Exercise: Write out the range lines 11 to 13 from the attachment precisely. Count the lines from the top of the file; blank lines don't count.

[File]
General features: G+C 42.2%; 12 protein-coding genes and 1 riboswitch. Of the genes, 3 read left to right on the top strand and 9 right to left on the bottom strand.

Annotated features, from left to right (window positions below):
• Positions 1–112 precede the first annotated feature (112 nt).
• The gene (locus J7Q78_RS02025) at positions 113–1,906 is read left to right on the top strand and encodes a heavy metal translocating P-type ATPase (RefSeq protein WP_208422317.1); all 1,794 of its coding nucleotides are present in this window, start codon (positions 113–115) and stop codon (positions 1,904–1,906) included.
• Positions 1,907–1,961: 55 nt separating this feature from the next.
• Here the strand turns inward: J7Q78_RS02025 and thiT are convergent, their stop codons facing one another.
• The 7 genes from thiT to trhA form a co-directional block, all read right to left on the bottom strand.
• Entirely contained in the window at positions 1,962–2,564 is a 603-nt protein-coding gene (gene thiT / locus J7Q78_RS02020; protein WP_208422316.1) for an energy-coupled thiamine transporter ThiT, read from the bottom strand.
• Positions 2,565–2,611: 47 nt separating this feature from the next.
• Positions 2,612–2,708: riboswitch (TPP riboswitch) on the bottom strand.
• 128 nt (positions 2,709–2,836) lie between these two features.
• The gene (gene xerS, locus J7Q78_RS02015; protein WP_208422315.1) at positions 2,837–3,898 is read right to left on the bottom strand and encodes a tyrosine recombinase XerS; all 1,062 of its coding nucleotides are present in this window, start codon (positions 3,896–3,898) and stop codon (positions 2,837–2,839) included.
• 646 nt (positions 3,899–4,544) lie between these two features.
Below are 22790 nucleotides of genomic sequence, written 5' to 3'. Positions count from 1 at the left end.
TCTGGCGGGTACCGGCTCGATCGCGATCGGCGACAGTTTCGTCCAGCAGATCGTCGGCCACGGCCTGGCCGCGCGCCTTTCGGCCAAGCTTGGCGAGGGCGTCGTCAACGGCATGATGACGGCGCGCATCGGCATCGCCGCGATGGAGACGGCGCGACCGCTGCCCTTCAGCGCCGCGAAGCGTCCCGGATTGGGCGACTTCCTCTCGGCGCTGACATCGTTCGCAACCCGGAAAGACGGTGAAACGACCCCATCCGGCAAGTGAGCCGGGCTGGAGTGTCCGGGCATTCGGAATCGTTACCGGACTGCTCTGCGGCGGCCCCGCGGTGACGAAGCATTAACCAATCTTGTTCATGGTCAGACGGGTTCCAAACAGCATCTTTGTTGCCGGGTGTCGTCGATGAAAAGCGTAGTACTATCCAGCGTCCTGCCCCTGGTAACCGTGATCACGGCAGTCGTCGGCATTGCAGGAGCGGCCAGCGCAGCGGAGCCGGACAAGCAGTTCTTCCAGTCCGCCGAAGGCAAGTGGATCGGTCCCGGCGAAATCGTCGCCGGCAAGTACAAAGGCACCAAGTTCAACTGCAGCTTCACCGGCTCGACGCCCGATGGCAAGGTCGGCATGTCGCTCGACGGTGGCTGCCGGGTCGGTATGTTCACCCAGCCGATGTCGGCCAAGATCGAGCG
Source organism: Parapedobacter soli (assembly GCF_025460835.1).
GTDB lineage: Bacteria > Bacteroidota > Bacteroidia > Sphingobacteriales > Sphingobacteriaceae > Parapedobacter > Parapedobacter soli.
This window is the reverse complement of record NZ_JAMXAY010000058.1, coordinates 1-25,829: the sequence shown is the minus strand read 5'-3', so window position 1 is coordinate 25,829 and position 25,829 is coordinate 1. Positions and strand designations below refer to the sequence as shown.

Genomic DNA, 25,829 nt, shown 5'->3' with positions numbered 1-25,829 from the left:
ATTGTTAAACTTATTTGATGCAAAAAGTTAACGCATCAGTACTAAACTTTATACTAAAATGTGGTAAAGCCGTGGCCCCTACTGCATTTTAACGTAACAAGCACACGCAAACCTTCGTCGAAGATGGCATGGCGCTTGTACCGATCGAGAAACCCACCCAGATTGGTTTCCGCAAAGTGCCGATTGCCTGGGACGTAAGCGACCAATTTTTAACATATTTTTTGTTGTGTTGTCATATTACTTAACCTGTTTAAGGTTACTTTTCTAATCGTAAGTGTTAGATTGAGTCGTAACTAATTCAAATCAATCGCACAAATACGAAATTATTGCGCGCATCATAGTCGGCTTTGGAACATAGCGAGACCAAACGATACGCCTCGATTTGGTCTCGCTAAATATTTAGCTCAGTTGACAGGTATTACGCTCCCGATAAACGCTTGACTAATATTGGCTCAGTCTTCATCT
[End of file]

• 128 nt (positions 2,709–2,836) lie between these two features.
• The gene (gene xerS, locus J7Q78_RS02015; protein WP_208422315.1) at positions 2,837–3,898 is read right to left on the bottom strand and encodes a tyrosine recombinase XerS; all 1,062 of its coding nucleotides are present in this window, start codon (positions 3,896–3,898) and stop codon (positions 2,837–2,839) included.
• 646 nt (positions 3,899–4,544) lie between these two features.